When the stock market cracked on Oct. 19, it set off a massive flight to safety. Investors dumped their stocks and began searching for anything that offered stability and dependable income. Bonds, money market funds and utility stocks were deluged with money and attention.

In the process, four Washington area utilities not only survived the market's plunge, they also more than held their own against the waves of selling that put almost every other type of stock under water.

The best showing in this volatile atmosphere was turned in by Potomac Electric Power Co. (Pepco), which, from Oct. 2 to Oct. 30, gained 5.4 percent.

Baltimore Gas & Electric (BG&E) came through with a gain of 2.7 percent. Dominion Resources, based in Richmond, was in the minus column but only by 0.6 percent.

Washington Gas Light Co. (WGL) was somewhat further off the pace, with a 6.1 percent loss for the four weeks.

These results were while other Washington area stocks were losing 40 percent to 50 percent of their value.

The rush of investors to utility stocks was a classic response to market uncertainty. Utility stocks, especially those in this region, offer regular dividend income and the expectation that those dividends will increase.

As of Oct. 30, Pepco shares yielded 5.3 percent, BG&E yielded 5.8 percent and Dominion yielded 7.3 percent. WGL had the highest yield with 7.8 percent.

An investor who studies the stock tables soon notices that yields rise as stock prices decline, while yields fall as stock prices rise.

Yield is calculated by dividing the company's annual dividend by its stock price.

Close ties exist between utility stocks and interest rates and, indeed, many investors think of utility stocks as fixed-income investments.

When interest rates fall, as they did in recent years, the yield offered by utility stocks becomes more competitive with yields available on other investments. This tends to make utility stocks more attractive, and their prices rise.

It was this scenario that sent area utility stocks substantially higher in 1985 and 1986.

For instance, Pepco shares rose 32 percent in 1985 and 40 percent in 1986. In the same two years, Dominion Resources went up 21 percent and 24 percent. BG&E rose almost 24 percent and 35.5 percent. And Washington Gas saw its stock go up 23 percent and 15 percent.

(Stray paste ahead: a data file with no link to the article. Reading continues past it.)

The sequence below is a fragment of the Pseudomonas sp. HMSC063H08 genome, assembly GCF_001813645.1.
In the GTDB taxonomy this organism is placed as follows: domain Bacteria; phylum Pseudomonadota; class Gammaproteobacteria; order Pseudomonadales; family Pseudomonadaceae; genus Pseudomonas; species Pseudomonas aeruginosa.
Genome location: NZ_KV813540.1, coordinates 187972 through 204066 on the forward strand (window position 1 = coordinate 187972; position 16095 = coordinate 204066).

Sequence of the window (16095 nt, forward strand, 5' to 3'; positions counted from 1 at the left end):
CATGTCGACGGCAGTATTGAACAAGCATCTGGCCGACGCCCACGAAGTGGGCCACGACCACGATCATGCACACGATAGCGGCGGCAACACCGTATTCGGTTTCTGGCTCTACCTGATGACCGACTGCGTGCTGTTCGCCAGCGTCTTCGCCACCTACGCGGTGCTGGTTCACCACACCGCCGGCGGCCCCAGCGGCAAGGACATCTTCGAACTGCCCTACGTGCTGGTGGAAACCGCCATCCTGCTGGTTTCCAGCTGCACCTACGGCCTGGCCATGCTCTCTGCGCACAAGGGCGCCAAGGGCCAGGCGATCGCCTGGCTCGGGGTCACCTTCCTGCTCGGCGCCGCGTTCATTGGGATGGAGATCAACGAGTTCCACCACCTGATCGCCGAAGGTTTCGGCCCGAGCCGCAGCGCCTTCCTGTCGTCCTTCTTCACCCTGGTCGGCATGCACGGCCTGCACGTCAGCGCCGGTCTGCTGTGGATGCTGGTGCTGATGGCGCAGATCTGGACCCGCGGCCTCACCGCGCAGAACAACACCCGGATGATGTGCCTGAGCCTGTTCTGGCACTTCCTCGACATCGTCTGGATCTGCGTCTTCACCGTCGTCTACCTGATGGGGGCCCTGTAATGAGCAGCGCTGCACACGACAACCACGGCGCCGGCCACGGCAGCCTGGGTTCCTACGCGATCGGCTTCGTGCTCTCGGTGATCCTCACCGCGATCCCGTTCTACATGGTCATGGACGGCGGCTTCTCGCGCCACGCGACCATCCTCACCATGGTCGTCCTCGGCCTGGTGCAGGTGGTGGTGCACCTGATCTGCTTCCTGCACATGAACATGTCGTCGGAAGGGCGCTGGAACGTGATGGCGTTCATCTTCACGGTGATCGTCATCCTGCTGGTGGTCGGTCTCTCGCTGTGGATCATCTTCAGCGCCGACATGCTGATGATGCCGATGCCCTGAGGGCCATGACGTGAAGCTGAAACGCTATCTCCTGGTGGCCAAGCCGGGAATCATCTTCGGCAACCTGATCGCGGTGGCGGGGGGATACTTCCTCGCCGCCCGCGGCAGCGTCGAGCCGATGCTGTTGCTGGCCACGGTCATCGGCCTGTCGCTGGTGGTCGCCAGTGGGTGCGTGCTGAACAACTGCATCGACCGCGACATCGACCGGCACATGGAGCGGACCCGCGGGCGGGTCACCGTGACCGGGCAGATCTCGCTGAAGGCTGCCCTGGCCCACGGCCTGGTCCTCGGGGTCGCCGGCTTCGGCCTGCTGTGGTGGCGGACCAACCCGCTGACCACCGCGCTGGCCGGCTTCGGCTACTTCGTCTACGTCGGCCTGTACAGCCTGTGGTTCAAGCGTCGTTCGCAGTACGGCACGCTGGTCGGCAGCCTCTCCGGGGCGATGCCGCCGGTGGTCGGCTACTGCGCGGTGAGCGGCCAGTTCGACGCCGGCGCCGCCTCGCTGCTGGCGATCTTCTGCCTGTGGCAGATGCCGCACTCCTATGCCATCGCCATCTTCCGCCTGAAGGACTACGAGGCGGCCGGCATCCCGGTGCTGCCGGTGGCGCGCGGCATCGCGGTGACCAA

When interest rates began to move higher -- especially in the middle of this year -- the stocks flattened out.

Pepco's stock traded at the $21 to $24 level for many months until the Oct. 19 deluge cut the price to $18.38. But Pepco was back to $20 the next day. It closed last Friday at $24.13.

Much the same was true for BG&E, which traded in the $30 to $33 range until the market plunged. It dropped on Oct. 19 to $23. The next day it gained $6 and finished at $29. BG&E closed last week at $32.75.

Similarly, Dominion Resources was in the $41 to $45 area for some months but dropped to $37.38 on Oct. 19. It is back to $43.25.

For WGL, the trading range was $23 to $26 and the Oct. 19 decline took it to $19.75. But it, too, has returned and is at $22.63.

The quick revival of Washington area utility stocks may have been helped by another feature of the stock market collapse -- a drop in interest rates as investors rushed to buy bonds, sending the prices higher and the yields lower.

With major banks lowering the prime rate, as the Federal Reserve eases credit, it suggests that interest rates may fall even lower. If so, Washington area utility stocks could be embarking on another move upward.

With so many stocks down in the dumps, are there any bargains out there? Yes, say three local stock analysts.

Eliot H. Benson, research director at Ferris & Co., thinks Vie de France, the McLean restaurant and bakery company, is a buy at $4, its Friday price. The stock has traded as high as $12.13 in the past year. In the market break, the shares fell to $3. Benson says Vie de France has completed its reorganization, is opening new restaurants and plans to acquire a pastry maker called Country Epicure.